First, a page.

Collaborative projects extend to students and other schools as well. For example, two undergraduate kinesiology students from Rice University are working with faculty on HIV research projects as part of the Houston-area Opportunities for Undergraduate Student Training in Obesity & Nutrition (HOUSTON) Academy 2.0. The 12-month interprofessional program is led by Associate Professor Daphne Hernandez, PhD, MSEd, FAAHB, and provides nutrition education, applied research, and community engagement opportunities led by nursing, dental, medicine, and public health scientists and professionals at UTHealth Houston.
Rice senior Andrew Kim serves as lead study coordinator for Assistant Professor Emily Barr, PhD, RN, CPNP-PC, CNM, FAAN, on a pilot study, “Lactation consultant’s knowledge, beliefs, and opinions on HIV, breastfeeding, and tele-lactation.”
Until recently, the U.S. Department of Health and Human Services (DHHS) universally advised post-partum people living with HIV to feed their infants formula – where its use is safe and available – to avoid transmission of HIV to their babies. However, studies in other countries showed HIV transmission to be less than 1% when the breastfeeding parent consistently uses antiretroviral drugs and sustains an undetectable HIV viral load.
“DHHS changed its guidance in January 2023 and now recommends supporting parents with HIV in this low-risk category whether they choose to breastfeed or formula feed,” Barr said. “This gives us the opportunity to survey lactation consultants to assess their knowledge and opinions about breastfeeding as an option for people with HIV, and about using telehealth to reach families with HIV across North America.”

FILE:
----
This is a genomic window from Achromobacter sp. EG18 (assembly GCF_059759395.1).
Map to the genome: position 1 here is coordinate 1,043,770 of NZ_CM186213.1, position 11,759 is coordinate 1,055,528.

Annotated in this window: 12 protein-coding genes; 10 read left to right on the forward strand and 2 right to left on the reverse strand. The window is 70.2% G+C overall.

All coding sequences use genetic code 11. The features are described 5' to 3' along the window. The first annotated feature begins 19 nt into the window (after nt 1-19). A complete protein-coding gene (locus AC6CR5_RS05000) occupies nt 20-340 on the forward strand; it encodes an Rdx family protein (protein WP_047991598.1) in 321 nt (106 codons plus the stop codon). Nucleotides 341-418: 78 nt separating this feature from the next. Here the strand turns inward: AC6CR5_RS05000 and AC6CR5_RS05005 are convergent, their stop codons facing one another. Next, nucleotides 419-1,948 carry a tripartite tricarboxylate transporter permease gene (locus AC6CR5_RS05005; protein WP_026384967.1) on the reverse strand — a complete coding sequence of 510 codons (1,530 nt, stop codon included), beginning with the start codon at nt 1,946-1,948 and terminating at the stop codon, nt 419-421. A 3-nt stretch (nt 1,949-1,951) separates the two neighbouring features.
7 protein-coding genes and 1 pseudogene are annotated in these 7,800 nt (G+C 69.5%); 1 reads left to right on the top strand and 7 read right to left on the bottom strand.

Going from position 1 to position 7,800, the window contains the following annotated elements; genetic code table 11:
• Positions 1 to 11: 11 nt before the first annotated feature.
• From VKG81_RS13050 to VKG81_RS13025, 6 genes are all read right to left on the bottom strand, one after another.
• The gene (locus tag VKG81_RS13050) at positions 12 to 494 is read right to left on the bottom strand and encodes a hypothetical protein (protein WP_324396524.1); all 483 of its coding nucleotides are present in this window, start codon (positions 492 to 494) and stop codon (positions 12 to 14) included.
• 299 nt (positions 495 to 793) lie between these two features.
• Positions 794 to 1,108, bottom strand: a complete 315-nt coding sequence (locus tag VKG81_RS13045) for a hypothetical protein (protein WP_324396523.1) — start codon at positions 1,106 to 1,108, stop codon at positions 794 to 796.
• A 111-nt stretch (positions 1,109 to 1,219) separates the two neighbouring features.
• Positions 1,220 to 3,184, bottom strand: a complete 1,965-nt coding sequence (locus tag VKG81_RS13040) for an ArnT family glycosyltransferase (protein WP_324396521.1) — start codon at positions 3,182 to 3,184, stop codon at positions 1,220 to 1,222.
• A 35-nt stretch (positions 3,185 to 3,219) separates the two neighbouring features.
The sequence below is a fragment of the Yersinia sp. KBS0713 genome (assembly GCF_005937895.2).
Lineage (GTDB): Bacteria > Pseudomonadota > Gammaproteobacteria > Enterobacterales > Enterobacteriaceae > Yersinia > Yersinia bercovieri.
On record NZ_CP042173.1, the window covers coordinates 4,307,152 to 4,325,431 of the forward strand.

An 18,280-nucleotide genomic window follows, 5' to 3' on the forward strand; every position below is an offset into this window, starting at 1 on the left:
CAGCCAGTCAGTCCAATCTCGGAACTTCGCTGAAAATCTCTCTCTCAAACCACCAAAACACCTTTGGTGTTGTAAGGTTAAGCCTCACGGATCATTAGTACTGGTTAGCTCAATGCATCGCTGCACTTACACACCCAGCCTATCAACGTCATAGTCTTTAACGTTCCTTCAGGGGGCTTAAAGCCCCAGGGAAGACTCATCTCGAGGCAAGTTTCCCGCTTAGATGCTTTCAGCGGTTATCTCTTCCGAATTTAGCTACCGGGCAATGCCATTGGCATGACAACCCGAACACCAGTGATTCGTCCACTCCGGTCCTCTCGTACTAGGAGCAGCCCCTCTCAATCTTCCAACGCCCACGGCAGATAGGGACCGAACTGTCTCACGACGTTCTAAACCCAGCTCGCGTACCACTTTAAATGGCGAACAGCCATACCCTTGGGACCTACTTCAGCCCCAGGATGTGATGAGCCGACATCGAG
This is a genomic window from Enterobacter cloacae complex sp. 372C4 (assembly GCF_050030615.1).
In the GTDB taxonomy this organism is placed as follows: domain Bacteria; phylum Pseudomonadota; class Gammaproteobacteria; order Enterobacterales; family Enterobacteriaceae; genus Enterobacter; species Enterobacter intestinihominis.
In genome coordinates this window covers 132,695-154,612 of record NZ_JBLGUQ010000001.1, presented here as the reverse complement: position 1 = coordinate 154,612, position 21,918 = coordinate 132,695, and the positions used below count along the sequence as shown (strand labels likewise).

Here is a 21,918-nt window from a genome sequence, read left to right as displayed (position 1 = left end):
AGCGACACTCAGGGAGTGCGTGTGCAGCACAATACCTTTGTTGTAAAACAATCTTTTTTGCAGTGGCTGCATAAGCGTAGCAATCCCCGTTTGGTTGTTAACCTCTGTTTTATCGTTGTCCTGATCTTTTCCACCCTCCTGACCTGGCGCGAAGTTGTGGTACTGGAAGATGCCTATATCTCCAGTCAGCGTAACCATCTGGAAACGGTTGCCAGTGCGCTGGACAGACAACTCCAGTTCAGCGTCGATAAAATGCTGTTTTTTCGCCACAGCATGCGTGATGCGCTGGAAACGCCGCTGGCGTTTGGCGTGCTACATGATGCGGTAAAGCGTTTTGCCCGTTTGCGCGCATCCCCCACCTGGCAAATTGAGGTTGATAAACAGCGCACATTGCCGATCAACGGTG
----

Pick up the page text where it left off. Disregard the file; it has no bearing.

Kim conducted a literature review supporting the study and helped draft survey questions, which Barr hopes to begin disseminating in the next few weeks to lactation consultants in the U.S. and Canada.
“It’s inspiring to see that science is still making breakthroughs to help this vulnerable population,” Kim said.
Co-investigators are Assistant Professor Rebecca Tsusaki, PhD, RN, WHNP-BC; Jennifer R. McKinney, MD, from Baylor College of Medicine; and Elizabeth Lowenthal, MD, from Children’s Hospital of Philadelphia.
Crystal Unegbu also got hands-on HIV research experience through HOUSTON Academy 2.0. She is a junior at Rice and works with Assistant Professor Annalynn Galvin, PhD, RN, on the pilot project, “Perceived HIV-related health information needs, behaviors, and outcomes for youth experiencing homelessness at risk for HIV: A qualitative study.”